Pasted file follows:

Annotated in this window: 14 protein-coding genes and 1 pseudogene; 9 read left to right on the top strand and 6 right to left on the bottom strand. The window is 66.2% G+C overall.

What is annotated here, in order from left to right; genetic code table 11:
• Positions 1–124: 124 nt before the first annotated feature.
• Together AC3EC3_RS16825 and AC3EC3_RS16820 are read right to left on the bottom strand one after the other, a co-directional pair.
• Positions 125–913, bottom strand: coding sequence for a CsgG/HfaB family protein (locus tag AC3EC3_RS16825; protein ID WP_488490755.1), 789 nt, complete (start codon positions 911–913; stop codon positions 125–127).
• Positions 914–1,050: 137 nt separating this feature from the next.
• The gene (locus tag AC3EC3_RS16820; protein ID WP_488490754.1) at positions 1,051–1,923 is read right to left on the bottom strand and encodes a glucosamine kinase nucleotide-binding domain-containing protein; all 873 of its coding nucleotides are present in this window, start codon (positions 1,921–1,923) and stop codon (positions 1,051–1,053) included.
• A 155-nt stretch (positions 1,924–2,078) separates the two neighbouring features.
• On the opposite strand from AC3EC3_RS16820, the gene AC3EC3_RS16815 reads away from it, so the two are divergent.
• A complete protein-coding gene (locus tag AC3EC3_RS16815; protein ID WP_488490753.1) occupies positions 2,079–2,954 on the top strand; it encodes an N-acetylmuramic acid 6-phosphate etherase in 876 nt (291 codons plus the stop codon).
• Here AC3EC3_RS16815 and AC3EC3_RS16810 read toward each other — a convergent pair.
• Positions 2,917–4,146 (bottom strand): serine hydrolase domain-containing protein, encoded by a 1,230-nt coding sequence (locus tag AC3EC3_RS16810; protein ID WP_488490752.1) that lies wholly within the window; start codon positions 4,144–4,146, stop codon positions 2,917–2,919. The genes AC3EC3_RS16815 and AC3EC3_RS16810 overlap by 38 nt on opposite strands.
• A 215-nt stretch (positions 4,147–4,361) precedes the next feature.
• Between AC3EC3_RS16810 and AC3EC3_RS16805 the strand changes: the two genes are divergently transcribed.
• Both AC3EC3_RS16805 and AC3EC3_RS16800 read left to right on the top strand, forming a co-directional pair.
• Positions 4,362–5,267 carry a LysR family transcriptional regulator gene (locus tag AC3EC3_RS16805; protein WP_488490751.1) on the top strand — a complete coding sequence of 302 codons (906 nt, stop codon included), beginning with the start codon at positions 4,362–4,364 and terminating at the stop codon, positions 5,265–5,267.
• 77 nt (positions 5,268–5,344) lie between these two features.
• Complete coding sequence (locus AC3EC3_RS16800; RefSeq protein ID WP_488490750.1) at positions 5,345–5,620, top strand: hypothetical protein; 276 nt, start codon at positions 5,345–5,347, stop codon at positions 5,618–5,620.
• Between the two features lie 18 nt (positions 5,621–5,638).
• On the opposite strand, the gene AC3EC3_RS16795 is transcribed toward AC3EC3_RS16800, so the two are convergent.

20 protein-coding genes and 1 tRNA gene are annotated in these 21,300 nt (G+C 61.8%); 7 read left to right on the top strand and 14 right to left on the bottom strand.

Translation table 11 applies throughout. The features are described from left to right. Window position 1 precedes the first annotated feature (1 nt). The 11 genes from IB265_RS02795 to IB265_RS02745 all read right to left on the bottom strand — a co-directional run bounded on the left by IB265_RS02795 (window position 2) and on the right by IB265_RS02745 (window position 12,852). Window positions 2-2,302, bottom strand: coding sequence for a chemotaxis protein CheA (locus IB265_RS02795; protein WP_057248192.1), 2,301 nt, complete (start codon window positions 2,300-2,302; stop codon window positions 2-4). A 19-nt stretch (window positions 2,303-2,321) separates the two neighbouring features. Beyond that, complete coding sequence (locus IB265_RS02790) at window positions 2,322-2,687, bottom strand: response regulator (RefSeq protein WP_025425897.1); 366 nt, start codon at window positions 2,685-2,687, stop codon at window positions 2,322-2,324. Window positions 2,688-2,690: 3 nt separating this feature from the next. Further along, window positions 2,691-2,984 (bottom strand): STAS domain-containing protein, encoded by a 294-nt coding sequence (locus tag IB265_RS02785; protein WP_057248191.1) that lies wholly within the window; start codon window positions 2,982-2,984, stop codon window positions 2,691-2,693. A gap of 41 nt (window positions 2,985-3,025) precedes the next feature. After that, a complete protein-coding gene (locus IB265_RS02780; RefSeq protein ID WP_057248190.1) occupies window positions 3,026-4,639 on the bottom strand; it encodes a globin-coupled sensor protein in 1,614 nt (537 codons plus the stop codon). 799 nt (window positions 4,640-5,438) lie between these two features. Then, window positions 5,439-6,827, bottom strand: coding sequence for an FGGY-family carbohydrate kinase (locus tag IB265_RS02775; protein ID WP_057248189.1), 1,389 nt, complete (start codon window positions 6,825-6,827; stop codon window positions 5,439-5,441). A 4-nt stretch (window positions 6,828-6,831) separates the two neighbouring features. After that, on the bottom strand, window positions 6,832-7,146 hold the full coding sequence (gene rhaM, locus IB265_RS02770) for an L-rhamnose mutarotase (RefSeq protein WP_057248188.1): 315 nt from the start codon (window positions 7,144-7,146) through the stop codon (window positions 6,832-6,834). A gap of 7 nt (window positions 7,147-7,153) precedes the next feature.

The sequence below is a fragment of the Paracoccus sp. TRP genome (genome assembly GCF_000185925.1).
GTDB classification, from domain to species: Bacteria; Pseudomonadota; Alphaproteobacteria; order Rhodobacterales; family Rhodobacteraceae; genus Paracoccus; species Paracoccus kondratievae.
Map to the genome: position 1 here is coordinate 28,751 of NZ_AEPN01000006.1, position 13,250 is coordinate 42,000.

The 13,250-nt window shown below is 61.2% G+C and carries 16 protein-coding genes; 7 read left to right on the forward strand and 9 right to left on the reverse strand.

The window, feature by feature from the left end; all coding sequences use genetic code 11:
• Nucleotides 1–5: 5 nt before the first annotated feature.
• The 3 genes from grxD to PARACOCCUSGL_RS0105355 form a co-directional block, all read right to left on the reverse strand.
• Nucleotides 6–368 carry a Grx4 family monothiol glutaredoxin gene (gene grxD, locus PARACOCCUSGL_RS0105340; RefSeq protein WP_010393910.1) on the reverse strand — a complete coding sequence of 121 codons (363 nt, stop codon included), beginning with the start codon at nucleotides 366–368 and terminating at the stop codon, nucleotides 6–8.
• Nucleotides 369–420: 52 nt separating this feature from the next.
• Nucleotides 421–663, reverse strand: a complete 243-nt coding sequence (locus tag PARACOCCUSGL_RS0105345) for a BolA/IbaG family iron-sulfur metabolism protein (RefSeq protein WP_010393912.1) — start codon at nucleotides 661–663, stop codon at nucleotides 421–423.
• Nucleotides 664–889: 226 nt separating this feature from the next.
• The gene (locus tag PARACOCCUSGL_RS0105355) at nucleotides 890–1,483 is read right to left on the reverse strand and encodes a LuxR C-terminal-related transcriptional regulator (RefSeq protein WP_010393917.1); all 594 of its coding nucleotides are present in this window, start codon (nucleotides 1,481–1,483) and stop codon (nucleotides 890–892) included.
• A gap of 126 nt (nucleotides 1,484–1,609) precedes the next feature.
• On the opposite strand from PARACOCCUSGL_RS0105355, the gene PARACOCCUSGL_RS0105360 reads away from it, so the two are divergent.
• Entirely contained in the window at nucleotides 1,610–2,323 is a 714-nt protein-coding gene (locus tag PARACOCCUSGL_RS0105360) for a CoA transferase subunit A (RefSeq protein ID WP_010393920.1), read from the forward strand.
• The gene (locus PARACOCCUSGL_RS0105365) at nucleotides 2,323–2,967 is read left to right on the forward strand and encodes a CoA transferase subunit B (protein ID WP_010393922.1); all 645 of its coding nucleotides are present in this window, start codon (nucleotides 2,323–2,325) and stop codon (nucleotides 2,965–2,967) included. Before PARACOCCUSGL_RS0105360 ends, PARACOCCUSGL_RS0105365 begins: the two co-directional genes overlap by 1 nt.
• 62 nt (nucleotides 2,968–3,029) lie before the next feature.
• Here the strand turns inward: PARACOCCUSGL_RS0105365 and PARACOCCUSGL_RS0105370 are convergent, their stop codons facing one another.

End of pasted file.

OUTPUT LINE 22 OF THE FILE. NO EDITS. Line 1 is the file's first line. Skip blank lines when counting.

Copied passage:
Translation table 11 applies throughout. The features are described from left to right. Window position 1 precedes the first annotated feature (1 nt). The 11 genes from IB265_RS02795 to IB265_RS02745 all read right to left on the bottom strand — a co-directional run bounded on the left by IB265_RS02795 (window position 2) and on the right by IB265_RS02745 (window position 12,852). Window positions 2-2,302, bottom strand: coding sequence for a chemotaxis protein CheA (locus IB265_RS02795; protein WP_057248192.1), 2,301 nt, complete (start codon window positions 2,300-2,302; stop codon window positions 2-4). A 19-nt stretch (window positions 2,303-2,321) separates the two neighbouring features. Beyond that, complete coding sequence (locus IB265_RS02790) at window positions 2,322-2,687, bottom strand: response regulator (RefSeq protein WP_025425897.1); 366 nt, start codon at window positions 2,685-2,687, stop codon at window positions 2,322-2,324. Window positions 2,688-2,690: 3 nt separating this feature from the next. Further along, window positions 2,691-2,984 (bottom strand): STAS domain-containing protein, encoded by a 294-nt coding sequence (locus tag IB265_RS02785; protein WP_057248191.1) that lies wholly within the window; start codon window positions 2,982-2,984, stop codon window positions 2,691-2,693. A gap of 41 nt (window positions 2,985-3,025) precedes the next feature. After that, a complete protein-coding gene (locus IB265_RS02780; RefSeq protein ID WP_057248190.1) occupies window positions 3,026-4,639 on the bottom strand; it encodes a globin-coupled sensor protein in 1,614 nt (537 codons plus the stop codon). 799 nt (window positions 4,640-5,438) lie between these two features. Then, window positions 5,439-6,827, bottom strand: coding sequence for an FGGY-family carbohydrate kinase (locus tag IB265_RS02775; protein ID WP_057248189.1), 1,389 nt, complete (start codon window positions 6,825-6,827; stop codon window positions 5,439-5,441). A 4-nt stretch (window positions 6,828-6,831) separates the two neighbouring features. After that, on the bottom strand, window positions 6,832-7,146 hold the full coding sequence (gene rhaM, locus IB265_RS02770) for an L-rhamnose mutarotase (RefSeq protein WP_057248188.1): 315 nt from the start codon (window positions 7,144-7,146) through the stop codon (window positions 6,832-6,834). A gap of 7 nt (window positions 7,147-7,153) precedes the next feature.